Now let me say that, as far as test automation goes, there is very little wrong with this model. It absolutely makes sense that, in most cases, you should have more unit tests than service tests and more service tests than UI tests. But it is very important to remember that this is just a model, it is not a hard and fast rule that should be adhered to in every software project. For example, you might be developing a mobile application that relies heavily on the UI – in this case you would absolutely want to focus more on UI testing, particularly if there is critical activity happening at that level. In fact the pyramid might become more of a cylinder, with equal numbers of tests in all the of the three layers. I just think that sometimes organisations fall into the trap of having to follow this pyramid explicitly (particularly if, for example, it is defined in some high-level corporate test strategy) and get hung up on the number of tests at each level. Anyway I digress, let’s look at how the original automation pyramid has evolved!

THE “TEST PYRAMID” – for all testing!

So as we talked about above, as time has gone on and the Test Automation Pyramid has been used and discussed in boardrooms and test strategy meetings, others have inevitably tried to refine and add more to it. This led to the creation of what we could simply call the “Test Pyramid“, with the word “automation” dropped altogether.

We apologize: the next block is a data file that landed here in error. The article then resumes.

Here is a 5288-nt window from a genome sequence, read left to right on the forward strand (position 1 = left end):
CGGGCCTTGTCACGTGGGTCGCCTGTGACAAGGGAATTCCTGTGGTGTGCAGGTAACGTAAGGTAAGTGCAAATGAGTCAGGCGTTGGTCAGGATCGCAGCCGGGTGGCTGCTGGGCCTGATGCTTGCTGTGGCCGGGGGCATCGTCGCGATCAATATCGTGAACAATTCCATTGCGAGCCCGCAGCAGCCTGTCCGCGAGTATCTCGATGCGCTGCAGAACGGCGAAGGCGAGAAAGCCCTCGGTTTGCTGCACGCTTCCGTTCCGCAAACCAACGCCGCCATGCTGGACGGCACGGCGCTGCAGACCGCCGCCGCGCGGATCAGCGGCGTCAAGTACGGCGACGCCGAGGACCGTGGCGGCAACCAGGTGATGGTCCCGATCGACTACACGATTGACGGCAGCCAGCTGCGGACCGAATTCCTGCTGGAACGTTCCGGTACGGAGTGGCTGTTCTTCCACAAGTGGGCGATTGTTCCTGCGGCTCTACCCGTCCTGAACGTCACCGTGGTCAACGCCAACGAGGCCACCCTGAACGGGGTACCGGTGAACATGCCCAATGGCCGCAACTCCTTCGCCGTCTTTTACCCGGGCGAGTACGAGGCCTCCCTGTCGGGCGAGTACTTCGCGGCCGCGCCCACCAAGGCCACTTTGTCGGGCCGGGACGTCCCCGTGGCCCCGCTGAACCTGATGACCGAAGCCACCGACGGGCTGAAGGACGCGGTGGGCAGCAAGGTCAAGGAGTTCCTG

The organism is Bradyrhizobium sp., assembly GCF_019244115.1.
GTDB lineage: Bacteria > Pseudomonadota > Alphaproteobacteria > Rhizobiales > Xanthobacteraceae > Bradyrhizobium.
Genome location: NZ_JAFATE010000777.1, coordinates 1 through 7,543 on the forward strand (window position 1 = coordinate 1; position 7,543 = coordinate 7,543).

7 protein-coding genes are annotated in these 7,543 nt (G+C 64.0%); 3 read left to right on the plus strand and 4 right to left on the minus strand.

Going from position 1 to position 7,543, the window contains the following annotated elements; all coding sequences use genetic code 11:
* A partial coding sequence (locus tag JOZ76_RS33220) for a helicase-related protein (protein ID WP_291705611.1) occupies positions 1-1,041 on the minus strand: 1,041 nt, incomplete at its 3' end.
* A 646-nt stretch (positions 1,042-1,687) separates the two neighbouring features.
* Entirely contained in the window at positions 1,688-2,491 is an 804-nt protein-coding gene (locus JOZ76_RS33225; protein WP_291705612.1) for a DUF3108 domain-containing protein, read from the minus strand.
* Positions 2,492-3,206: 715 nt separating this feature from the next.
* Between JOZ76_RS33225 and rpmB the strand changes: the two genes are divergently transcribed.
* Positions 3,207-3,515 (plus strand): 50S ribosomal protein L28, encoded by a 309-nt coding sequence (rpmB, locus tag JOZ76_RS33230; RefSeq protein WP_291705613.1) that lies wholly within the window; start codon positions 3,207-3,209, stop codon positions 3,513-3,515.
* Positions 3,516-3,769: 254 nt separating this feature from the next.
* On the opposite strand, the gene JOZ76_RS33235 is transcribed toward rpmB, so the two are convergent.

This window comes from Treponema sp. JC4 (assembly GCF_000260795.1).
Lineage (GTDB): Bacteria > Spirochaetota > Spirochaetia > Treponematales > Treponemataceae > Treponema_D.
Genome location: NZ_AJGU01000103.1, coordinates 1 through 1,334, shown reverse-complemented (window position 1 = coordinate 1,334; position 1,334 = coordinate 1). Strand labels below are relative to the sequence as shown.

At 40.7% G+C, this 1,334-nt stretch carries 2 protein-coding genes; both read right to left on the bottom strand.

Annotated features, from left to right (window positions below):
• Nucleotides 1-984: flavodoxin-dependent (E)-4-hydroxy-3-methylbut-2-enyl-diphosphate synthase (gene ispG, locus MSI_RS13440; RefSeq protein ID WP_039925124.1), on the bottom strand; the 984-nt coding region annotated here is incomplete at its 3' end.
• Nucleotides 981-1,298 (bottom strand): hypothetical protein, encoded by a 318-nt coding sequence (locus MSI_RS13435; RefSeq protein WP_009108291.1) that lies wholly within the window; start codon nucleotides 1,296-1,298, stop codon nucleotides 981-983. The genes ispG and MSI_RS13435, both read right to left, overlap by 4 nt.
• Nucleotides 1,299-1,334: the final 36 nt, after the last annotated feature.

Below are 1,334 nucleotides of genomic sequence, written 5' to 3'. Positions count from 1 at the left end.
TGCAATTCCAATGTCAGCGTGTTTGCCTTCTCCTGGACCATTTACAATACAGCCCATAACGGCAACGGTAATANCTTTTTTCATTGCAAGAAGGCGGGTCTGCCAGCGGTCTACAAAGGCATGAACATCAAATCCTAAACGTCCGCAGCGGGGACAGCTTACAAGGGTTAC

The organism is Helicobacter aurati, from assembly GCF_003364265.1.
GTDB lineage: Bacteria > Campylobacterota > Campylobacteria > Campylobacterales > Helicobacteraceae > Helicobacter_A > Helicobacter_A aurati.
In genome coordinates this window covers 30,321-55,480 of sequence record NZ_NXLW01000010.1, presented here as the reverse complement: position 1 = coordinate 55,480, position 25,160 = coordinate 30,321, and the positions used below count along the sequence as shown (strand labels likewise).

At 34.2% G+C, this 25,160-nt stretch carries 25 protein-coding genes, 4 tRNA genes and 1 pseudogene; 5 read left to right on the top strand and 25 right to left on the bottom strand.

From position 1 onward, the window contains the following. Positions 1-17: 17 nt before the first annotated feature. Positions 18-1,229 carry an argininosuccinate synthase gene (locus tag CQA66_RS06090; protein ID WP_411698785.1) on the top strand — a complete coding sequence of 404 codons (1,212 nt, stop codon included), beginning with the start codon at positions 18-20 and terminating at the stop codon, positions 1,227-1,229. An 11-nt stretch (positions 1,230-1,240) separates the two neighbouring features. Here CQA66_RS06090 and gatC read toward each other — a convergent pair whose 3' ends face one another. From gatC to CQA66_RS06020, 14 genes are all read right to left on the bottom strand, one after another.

Generic Test Pyramid

In this pyramid the service layer got expanded into 3 different layers; Component tests, Integration tests & API tests. An external cloud helpfully appeared on the top to represent manual testing, with the idea being that this is separate from the pyramid and can occur at any time. Since the word “automation” has been removed from the diagram, this led to manual and automation testing activities being blurred in the diagram and in some cases being misrepresented as the pyramid is now trying to encapsulate all testing activities rather than just focusing soley on automation.

Again though, at a fundamental level, I don’t have a problem with this diagram. I think it is a fair representation of a generic testing situation on a software project and it certainly makes sense in theory to follow the guidelines for the quantities of tests at each different layer, certainly when starting out and you don’t have much else to go on in the early days of your testing efforts.

But there are arguments that the pyramid is flawed. In fact there is an argument from Todd Gardener that the Test Pyramid is flawed for 2 reasons. The first reason is that it misses market risk, i.e. determining whether the project itself is a good idea and if we are delivering the right thing. Whilst I understand where he is coming from here, I do feel that whether or not the entire project is correct is something that has to be specifically out of scope for the test pyramid. That needs to have been decided and determined (by whatever criteria) before you begin the process of trying to implement the pyramid in the first place.